The supply chain crisis presents a big opportunity. Today, companies maintain large stores of spare parts to provide immediate availability for plants. Deltort says suppliers could 3D print spares at plants, only when needed, reducing storage costs and delivery delays.
Pursuing these opportunities often depends on working with manufacturers’’ innovation centers. HP has installed its 3D printing technology and connected these centers with business units to make use cases for additive.
“We have done a fantastic job at HP at putting in almost every single service bureau and large companies’ additive manufacturing innovation center at least one of our products,” Deltort says. “But, from what I’ve seen, the communication between those innovation centers and business units is not always taking place.”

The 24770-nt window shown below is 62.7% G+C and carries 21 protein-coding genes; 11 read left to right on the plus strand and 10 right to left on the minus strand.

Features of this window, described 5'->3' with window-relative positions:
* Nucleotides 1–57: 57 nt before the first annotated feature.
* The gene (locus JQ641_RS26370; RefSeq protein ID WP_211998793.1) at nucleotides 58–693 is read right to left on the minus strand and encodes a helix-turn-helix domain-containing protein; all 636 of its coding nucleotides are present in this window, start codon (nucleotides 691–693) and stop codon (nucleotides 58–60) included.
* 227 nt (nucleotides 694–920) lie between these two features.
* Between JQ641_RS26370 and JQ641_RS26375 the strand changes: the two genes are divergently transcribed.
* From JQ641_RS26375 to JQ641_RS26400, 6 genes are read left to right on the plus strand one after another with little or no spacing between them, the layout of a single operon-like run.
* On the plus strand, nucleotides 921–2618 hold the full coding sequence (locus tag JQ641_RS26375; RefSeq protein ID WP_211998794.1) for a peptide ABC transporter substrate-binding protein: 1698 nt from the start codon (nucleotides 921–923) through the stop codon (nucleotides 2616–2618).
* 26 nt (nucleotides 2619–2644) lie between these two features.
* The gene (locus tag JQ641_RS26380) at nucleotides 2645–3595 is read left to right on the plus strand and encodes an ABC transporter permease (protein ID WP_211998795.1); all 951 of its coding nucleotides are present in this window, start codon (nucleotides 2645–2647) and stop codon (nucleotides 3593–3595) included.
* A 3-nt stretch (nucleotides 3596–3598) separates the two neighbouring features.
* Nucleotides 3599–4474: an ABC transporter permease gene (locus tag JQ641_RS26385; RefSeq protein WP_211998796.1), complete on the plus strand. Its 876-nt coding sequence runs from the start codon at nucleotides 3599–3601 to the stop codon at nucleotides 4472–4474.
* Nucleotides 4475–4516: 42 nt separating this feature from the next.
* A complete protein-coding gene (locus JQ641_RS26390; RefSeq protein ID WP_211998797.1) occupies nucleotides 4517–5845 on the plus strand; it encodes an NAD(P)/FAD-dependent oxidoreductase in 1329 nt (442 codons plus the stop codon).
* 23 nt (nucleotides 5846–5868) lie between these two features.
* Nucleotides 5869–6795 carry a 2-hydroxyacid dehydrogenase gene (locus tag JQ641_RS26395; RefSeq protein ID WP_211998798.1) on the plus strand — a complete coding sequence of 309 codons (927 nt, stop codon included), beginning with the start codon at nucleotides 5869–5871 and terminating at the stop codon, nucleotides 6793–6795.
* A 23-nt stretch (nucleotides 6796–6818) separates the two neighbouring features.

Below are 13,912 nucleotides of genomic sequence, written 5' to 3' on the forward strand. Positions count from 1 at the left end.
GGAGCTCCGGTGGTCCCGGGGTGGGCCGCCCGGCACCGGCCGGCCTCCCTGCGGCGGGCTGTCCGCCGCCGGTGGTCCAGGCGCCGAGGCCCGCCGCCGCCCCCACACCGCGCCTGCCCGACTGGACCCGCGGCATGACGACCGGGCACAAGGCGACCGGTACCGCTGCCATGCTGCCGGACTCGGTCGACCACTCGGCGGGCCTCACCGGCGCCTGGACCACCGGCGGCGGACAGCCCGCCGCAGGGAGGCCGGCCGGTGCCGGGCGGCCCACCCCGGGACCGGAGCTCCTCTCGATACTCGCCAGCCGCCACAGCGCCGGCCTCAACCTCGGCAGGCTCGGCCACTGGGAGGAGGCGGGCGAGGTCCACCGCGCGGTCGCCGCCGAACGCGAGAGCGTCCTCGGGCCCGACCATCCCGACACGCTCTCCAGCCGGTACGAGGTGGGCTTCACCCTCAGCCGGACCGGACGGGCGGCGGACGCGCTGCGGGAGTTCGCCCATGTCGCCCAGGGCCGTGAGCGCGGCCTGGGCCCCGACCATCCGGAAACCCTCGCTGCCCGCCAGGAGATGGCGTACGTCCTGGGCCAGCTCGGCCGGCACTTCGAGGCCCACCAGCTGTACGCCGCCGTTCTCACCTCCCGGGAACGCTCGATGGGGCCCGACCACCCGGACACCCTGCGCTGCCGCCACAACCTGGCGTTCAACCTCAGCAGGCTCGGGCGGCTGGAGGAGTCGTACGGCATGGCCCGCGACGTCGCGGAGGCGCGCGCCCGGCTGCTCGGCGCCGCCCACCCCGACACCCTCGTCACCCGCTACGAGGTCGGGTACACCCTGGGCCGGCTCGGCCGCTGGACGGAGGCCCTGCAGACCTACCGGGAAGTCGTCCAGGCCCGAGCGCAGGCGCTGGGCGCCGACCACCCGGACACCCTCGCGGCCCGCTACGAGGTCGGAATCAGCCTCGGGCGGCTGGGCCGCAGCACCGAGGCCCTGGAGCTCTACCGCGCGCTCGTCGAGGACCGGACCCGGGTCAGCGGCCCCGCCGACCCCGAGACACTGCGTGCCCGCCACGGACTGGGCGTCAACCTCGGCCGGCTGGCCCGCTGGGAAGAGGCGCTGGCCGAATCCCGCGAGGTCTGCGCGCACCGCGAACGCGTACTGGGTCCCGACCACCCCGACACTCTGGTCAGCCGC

Additive-On-Demand Drives Adoption
There’s a fifth bottleneck for additive’s growth: Total cost of ownership. Industrial 3D printers cost hundreds of thousands of dollars. Smaller companies may purchase a desktop 3D printer for prototyping, but that’s all they can afford. For a medium-sized company that needs parts with complex geometries–excellent candidates for additive, but only at low volumes–investing in 3D printers might not make sense.
Service bureaus like Xometry and Fathom (that employ HP technology) have therefore become an important part of the additive ecosystem, says Deltort.
HP targeted this segment in 2016 and began making headway into the additive industry. Deltort has noticed that many large companies still favor service bureaus, even companies large enough to afford innovation centers or to purchase enough additive machines to scale in-house.
“Or, they go after contract manufacturers like Flex, GKN [or] Yazaki for the automotive industry,” Deltort says.
It’s really, in his experience, the required speed of iteration that drives companies to insource additive.
“Wallbox, an EV charger company, have been leveraging our additive manufacturing technology because the engineering team wanted to iterate. Every time they needed a mold, it had to come from Asia-Pacific. It was costing $75,000 per and required a lot of lead time,” Deltort says. Wallbox eliminated the costs and delays by embracing additive in-house.